Max Moshe Mantelmacher

I was born the youngest of five children, in Kozinice, Poland in 1925. I was a student in the local Polish school. People in the town and school were anti-Semitic, and as a result, I fought every day. My father died when I was twelve, leaving the work of the family orchard to my mother and the children. The Germans invaded in September 1939, and I hid in the woods with my family until I was found and forced into labor. I was sixteen when I was sent to Jelna. There I worked 12-hour days on scant amounts of bread and water along with a little soup. If quotas were not filled, even these small quantities of food were withheld. The 52 boys from Kozinice all shared one barrack. Two of the boys tried to escape but were captured. We had to watch as they were forced to dig their own graves and executed.

I was sent to many camps and witnessed many murders. I was always on the verge of starvation and exhaustion. I dug a canal, cleared woods, constructed camps, built roads and laid railroads tracks. At the second camp, other Jewish laborers joined my group, including my sisters. They had volunteered for labor to escape the horrors of the ghetto.

My two sisters and I managed to be transported to Szidlowitz rather than be sent to Treblinka to be gassed. At one point, I attempted to join the partisans. They refused, but did not kill me. I understood that being sent to certain camps was a death sentence, and so I tried to avoid them. I once escaped from a camp where I had been "selected" for death, only to be arrested and put into a ghetto prison. A Polish girl I knew from another camp helped me to escape from the prison.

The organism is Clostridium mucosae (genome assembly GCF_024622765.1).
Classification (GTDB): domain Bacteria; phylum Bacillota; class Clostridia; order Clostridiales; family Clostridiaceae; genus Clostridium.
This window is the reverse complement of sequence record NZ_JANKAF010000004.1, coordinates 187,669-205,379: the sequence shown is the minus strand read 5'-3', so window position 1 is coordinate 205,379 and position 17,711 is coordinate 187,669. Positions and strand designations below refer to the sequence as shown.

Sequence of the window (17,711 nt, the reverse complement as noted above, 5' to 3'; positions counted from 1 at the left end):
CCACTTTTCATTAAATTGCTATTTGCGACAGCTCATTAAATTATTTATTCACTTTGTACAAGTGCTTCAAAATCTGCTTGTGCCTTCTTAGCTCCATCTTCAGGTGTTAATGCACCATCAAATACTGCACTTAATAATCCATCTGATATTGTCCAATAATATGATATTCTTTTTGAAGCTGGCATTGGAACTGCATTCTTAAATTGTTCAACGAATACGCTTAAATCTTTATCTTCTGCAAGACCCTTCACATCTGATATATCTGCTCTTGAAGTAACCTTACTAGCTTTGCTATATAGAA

I then worked in an ammunition factory. I was sent to Auschwitz, Birkenau, and several other camps. As the war was coming to a close, the Germans loaded all the prisoners onto cattle cars to evacuate them so they wouldn't be freed. As the train traveled through Czechoslovakia, Czech citizens tossed food off bridges into the open cattle cars and, as we entered Germany, people on bridges would shoot at us. Many people on the train died.

Americans liberated us on April 29, 1945, from Dachau. I made my way to Rochester where I now live with my wife, who is also a survivor. I would like the world to know through my story that the Holocaust was real.

Biography from the Holocaust, Genocide, and Human Rights Project, Monroe Community College
Photograph by Louis Ouzer